1864 January 9: What the Rebel Congress Thought of President’s Lincoln’s Proclamation of Amnesty and Reconstruction
Lincoln’s Proclamation in the Rebel Congress.
In the proceedings of the Rebel Congress Mr. Foote¹ presented the following preamble and resolution :
WHEREAS, A copy of the truly characteristic proclamation of amnesty, recently issued by the imbecile and unprincipled usurper who now sits enthroned upon the ruins of constitutional liberty in Washington city, has been received and read by the members of the House ; now, in token of what is solemnly believed to be the almost undivided sentiment of the people of the Confederate States,
Be it resolved, That there has never been a day or an hour when the people of the Confederate States were more inflexibly resolved than they are at the present time never to relinquish the struggle of arms in which they are engaged, until that liberty and independence for which they have been so earnestly contending shall have been at last achieved, and made sure and steadfast, beyond even the probability of a future danger ; and that in spite of the reverses which have lately befallen our armies in several quarters, and cold selfish indifference to our sufferings thus far, for the most part, evinced in the actions of foreign powers, the eleven millions of enlightened freemen now battling heroically for all that can make existence desirable, are fully prepared, alike in spirits and resources, to encounter dangers far greater than those which they have heretofore bravely met, and to submit to far greater sacrifices than those which they have heretofore so cheerfully encountered, in preference to holding any further political connection with a government and people who have notoriously proven themselves contemptuously regardless of all the rights and privileges which belong to a state of civil freedom, as well as of all the most sacred usages of civilized war.
Mr. Miles² regretted that the gentleman from Tennessee had introduced such a resolution. The true and only treatment which that miserable and contemptible despot (Lincoln) should receive at the hands of this House was silent and unmitigated contempt. This resolution would appear to dignify a paper emanating from that wretched and detestable abortion, whose contemptible emptiness and folly would only receive the ridicule of the civilized world. He moved to lay the subject on the table.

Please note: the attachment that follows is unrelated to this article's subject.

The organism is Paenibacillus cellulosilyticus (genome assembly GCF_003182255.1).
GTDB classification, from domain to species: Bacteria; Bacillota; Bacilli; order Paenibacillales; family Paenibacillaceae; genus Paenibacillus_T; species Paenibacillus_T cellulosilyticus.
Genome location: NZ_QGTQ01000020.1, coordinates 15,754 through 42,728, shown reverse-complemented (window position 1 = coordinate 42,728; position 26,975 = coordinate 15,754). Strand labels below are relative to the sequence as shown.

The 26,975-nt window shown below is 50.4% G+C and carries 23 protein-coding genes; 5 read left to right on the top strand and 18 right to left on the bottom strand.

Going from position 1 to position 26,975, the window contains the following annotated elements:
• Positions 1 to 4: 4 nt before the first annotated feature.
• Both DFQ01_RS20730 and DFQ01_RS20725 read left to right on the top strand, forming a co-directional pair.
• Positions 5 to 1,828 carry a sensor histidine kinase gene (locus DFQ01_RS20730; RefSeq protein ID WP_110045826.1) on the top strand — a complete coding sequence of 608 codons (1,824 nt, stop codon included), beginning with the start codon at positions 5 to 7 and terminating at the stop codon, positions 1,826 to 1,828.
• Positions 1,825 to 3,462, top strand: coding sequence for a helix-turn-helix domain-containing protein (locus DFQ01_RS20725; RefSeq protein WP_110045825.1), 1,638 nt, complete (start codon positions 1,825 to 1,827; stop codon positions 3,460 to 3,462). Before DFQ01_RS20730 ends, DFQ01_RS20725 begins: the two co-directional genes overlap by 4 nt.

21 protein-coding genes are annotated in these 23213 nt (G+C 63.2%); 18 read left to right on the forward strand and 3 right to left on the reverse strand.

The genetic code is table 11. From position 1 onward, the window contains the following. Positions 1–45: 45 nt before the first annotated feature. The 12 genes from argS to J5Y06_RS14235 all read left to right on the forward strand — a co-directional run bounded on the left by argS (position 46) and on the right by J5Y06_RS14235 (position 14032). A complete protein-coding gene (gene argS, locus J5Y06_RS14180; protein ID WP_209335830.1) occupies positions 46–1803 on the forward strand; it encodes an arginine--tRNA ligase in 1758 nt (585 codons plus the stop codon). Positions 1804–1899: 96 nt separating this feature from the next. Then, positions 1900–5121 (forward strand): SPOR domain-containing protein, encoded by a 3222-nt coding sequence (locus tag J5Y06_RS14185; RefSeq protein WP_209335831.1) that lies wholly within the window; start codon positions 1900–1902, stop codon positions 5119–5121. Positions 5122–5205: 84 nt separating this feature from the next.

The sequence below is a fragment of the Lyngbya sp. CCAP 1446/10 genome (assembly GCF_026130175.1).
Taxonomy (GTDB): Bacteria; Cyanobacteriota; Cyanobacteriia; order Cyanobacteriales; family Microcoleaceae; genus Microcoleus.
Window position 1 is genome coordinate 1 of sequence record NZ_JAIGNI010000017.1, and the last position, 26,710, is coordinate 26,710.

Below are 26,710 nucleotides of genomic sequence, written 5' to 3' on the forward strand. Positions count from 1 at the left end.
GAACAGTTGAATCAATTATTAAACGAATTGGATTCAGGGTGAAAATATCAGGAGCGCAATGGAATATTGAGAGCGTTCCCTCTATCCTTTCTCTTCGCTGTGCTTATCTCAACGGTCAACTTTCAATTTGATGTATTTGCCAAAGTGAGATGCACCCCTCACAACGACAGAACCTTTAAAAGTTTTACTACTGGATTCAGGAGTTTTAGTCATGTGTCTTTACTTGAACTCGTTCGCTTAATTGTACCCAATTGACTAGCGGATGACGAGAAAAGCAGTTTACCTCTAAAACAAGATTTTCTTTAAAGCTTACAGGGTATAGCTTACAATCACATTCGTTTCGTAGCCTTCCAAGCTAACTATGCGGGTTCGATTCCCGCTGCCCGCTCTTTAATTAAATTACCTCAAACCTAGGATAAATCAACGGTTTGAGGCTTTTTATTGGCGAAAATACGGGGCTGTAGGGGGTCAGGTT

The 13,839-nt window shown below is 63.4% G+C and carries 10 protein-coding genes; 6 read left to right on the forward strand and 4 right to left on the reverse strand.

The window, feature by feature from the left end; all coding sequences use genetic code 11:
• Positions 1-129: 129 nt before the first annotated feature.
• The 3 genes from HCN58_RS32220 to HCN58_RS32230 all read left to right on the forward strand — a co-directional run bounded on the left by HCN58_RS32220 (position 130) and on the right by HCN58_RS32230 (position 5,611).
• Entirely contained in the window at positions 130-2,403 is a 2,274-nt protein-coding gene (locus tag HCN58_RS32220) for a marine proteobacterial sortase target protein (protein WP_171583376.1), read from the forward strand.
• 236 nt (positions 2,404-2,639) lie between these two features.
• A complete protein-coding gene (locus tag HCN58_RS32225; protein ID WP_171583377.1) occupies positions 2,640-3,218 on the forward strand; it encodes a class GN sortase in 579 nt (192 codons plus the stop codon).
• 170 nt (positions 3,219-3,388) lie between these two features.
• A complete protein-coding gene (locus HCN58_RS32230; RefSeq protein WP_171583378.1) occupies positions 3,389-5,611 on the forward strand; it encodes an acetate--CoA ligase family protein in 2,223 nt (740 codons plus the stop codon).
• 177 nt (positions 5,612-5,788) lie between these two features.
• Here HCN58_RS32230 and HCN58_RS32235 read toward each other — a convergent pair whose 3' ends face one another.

Mr. Foote was willing that the preamble and resolution should be tabled, with the understanding that it would indicate the unqualified contempt of the House for Abraham Lincoln and his Message and Proclamation alluded to.
[Missing at this point is the following sentence, which is included in the official version³ of this exchange: “Mr. Miles said there would be no misunderstanding about that.”]
The motion was unanimously adopted.
Similar resolutions offered by Mr. Miller4 of Virginia, went the same way.
1. Henry Stuart Foote (1804-1880) was a United States Senator from Mississippi from 1847 to 1852 and elected on a Unionist ticket as Governor of Mississippi from 1852 to 1854. His strong leadership on the Senate floor helped secure passage of the Compromise of 1850, which for a time averted a civil war in the United States. Just before the Civil War started, he moved to Tennessee and settled at Nashville, where he was elected to the First and Second Confederate Congresses.
2. William Porcher Miles (1822-1899) was an ardent States’ Rights advocate, a supporter of slavery, and a Southern secessionist, commonly referred to as one of the “Fire-Eaters.” Miles was the mayor of Charleston (1855-1857) and served in the U. S. House of Representatives from 1857 until South Carolina seceded in December 1860. He represented South Carolina in both the provisional (1861-1862) and regular Confederate House of Representatives (1862-1865).
3. The Rebellion Record: A Diary of American Events, edited by Frank Moore, vol. 8, p. 21 (the UWRF Library has a reprint edition published by Arno Press in 1977: E468.3 .R42 1977).
4. Samuel Augustine Miller (1819-1890) was a politician, a delegate to the First and Second Confederate Congresses from Virginia, and briefly served as a major in the Confederate States Army. After the war, Miller was a member of the West Virginia House of Delegates in 1875.